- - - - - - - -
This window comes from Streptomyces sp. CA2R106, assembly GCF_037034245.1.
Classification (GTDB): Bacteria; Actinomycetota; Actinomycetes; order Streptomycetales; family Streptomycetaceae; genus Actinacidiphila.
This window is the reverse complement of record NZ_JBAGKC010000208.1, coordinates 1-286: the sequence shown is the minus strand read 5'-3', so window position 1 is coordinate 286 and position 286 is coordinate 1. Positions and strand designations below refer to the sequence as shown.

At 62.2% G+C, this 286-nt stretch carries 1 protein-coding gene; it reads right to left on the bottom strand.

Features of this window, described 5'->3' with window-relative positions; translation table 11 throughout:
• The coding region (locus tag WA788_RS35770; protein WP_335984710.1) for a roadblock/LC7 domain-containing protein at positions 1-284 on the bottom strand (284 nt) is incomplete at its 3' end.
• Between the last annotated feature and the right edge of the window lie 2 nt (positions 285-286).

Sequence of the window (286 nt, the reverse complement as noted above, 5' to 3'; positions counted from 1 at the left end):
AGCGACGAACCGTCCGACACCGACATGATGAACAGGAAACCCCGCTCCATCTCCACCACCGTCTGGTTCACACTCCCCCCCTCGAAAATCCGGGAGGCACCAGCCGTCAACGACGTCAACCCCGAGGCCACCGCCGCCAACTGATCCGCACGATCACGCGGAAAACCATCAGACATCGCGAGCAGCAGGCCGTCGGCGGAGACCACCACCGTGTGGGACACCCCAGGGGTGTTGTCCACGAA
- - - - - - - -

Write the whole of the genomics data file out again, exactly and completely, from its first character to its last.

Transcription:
This window comes from Streptomyces sp. CA2R106, assembly GCF_037034245.1.
Classification (GTDB): Bacteria; Actinomycetota; Actinomycetes; order Streptomycetales; family Streptomycetaceae; genus Actinacidiphila.
This window is the reverse complement of record NZ_JBAGKC010000208.1, coordinates 1-286: the sequence shown is the minus strand read 5'-3', so window position 1 is coordinate 286 and position 286 is coordinate 1. Positions and strand designations below refer to the sequence as shown.

At 62.2% G+C, this 286-nt stretch carries 1 protein-coding gene; it reads right to left on the bottom strand.

Features of this window, described 5'->3' with window-relative positions; translation table 11 throughout:
• The coding region (locus tag WA788_RS35770; protein WP_335984710.1) for a roadblock/LC7 domain-containing protein at positions 1-284 on the bottom strand (284 nt) is incomplete at its 3' end.
• Between the last annotated feature and the right edge of the window lie 2 nt (positions 285-286).

Sequence of the window (286 nt, the reverse complement as noted above, 5' to 3'; positions counted from 1 at the left end):
AGCGACGAACCGTCCGACACCGACATGATGAACAGGAAACCCCGCTCCATCTCCACCACCGTCTGGTTCACACTCCCCCCCTCGAAAATCCGGGAGGCACCAGCCGTCAACGACGTCAACCCCGAGGCCACCGCCGCCAACTGATCCGCACGATCACGCGGAAAACCATCAGACATCGCGAGCAGCAGGCCGTCGGCGGAGACCACCACCGTGTGGGACACCCCAGGGGTGTTGTCCACGAA